Monday, March 6, 2017

5 Tips for Writing Atmosphere


This weekend I got a wake-up call that is already providing excellent help for the story I am currently editing.  It came in a workshop about writing short stories.  The instructor talked about bringing the setting to life through atmosphere.  I’ve often worked at finding different ways to express setting, to bring it alive for the reader. I use “ambience” as my guide for bringing it life. How does it feel or smell to the reader? What about noise?  That was the thought he put into making it come alive as “atmosphere.”  So how does that work? Here are five tips for providing atmosphere for your readers.

  1. Consider the characters and Point of View. One thing that really hit me as he talked about atmosphere was the different way each character might look at a setting. I remember my thrill the first time I visited New York and the urgency of the city.  I wanted to drink it all in. On the other hand, the first time I took my father to New York, that sense of urgency became a feeling of anxiety. Too much going on—things moving too fast. He was a man of the country and he wanted out of those canyons of tall buildings.  He preferred the feel of the open landscape. 
  2.  Remember the seasons. A cold winter day in New York was very different than when I visited in spring or the heat of summer. The ambience in the cold was a much different feel, not just in temperature, but in the flow of the city, not to mention the variety of smell and increase in exhaust fume. Again that change in sensations is the atmosphere you want to get across.

  3. Don’t forget to feed on all your sensations. To me sound can be just as important as the sights or smells.  The quiet of a summer afternoon on a Colorado prairie is going to be very different than the constant sound of ambulances or police sirens in downtown Denver.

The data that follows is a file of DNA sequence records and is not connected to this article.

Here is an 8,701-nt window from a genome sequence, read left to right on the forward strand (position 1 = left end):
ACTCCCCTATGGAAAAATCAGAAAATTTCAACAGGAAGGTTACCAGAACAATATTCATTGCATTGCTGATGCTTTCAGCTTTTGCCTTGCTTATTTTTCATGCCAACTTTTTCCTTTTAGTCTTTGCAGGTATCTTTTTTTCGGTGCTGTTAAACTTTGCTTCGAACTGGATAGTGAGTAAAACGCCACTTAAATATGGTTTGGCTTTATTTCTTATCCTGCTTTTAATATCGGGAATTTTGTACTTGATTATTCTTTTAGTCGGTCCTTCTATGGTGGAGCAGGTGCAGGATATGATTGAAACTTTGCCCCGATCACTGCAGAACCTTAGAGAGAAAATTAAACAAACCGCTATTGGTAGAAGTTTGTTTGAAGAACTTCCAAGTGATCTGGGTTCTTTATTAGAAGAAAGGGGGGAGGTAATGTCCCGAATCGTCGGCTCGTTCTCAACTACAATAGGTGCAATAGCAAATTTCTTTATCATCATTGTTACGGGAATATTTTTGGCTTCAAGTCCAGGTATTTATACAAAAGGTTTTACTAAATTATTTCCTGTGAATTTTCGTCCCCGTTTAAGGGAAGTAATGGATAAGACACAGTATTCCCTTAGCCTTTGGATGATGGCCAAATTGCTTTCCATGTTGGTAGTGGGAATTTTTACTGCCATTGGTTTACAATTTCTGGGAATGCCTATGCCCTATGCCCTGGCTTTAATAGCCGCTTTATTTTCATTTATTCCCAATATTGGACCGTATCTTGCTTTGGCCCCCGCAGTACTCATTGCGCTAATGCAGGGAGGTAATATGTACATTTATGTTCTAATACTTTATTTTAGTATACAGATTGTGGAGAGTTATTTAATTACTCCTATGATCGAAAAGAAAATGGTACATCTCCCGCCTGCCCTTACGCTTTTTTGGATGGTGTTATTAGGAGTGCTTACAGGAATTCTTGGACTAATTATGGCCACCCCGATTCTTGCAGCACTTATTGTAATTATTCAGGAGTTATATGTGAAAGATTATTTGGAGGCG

4. Try to see it through your character’s eyes. I mentioned earlier about writing in different Points of View, but remember that a character’s overall view of life will be very different.  Again, going back to my dad – on another trip--this time to the Northwest. He surprised me as we reached the yellowing grass of New Mexico and its wide open plains. We had just driven across country from lush grassy hillsides in Oregon and Washington. But he was happy to see those wide open plains.  He confessed that he had felt claustrophobic in the middle of all those tall, close-in trees. 

5.  Soak in all the sensations and get them into your story. To my dad, that was the other thing about being back close to home. He could smell the grass, he said, and he hadn’t felt that when we were back east where the scents were to him very foreign, whether from cars or even to the damp scent of the forest. He was ready for a quiet evening, looking over the plains and feeling the warm, dry evening breeze.

Characters from different backgrounds will see your story atmosphere and setting differently and that’s one thing you need to remember and bring to life as a writer.    




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